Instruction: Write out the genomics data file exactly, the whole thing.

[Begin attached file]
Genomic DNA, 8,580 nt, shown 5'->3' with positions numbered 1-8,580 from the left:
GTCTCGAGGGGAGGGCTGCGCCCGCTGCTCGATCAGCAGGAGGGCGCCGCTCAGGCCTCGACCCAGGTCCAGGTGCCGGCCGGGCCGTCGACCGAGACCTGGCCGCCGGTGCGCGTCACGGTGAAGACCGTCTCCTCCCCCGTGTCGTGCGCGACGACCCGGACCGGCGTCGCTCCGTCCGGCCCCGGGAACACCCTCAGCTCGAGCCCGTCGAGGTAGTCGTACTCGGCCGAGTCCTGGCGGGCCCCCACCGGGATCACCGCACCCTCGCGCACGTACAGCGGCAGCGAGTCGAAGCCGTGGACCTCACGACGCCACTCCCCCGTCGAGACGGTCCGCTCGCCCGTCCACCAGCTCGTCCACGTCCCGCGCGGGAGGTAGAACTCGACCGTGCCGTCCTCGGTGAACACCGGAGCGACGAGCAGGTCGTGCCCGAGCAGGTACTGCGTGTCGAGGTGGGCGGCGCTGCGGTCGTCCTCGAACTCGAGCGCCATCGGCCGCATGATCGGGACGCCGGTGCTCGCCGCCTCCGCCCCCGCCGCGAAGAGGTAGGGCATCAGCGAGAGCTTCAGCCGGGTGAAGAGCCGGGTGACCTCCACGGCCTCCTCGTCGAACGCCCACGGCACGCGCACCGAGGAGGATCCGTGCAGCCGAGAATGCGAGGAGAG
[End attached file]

Genomic DNA, 8,580 nt, shown 5'->3' with positions numbered 1-8,580 from the left:
GTCTCGAGGGGAGGGCTGCGCCCGCTGCTCGATCAGCAGGAGGGCGCCGCTCAGGCCTCGACCCAGGTCCAGGTGCCGGCCGGGCCGTCGACCGAGACCTGGCCGCCGGTGCGCGTCACGGTGAAGACCGTCTCCTCCCCCGTGTCGTGCGCGACGACCCGGACCGGCGTCGCTCCGTCCGGCCCCGGGAACACCCTCAGCTCGAGCCCGTCGAGGTAGTCGTACTCGGCCGAGTCCTGGCGGGCCCCCACCGGGATCACCGCACCCTCGCGCACGTACAGCGGCAGCGAGTCGAAGCCGTGGACCTCACGACGCCACTCCCCCGTCGAGACGGTCCGCTCGCCCGTCCACCAGCTCGTCCACGTCCCGCGCGGGAGGTAGAACTCGACCGTGCCGTCCTCGGTGAACACCGGAGCGACGAGCAGGTCGTGCCCGAGCAGGTACTGCGTGTCGAGGTGGGCGGCGCTGCGGTCGTCCTCGAACTCGAGCGCCATCGGCCGCATGATCGGGACGCCGGTGCTCGCCGCCTCCGCCCCCGCCGCGAAGAGGTAGGGCATCAGCGAGAGCTTCAGCCGGGTGAAGAGCCGGGTGACCTCCACGGCCTCCTCGTCGAACGCCCACGGCACGCGCACCGAGGAGGATCCGTGCAGCCGAGAATGCGAGGAGAG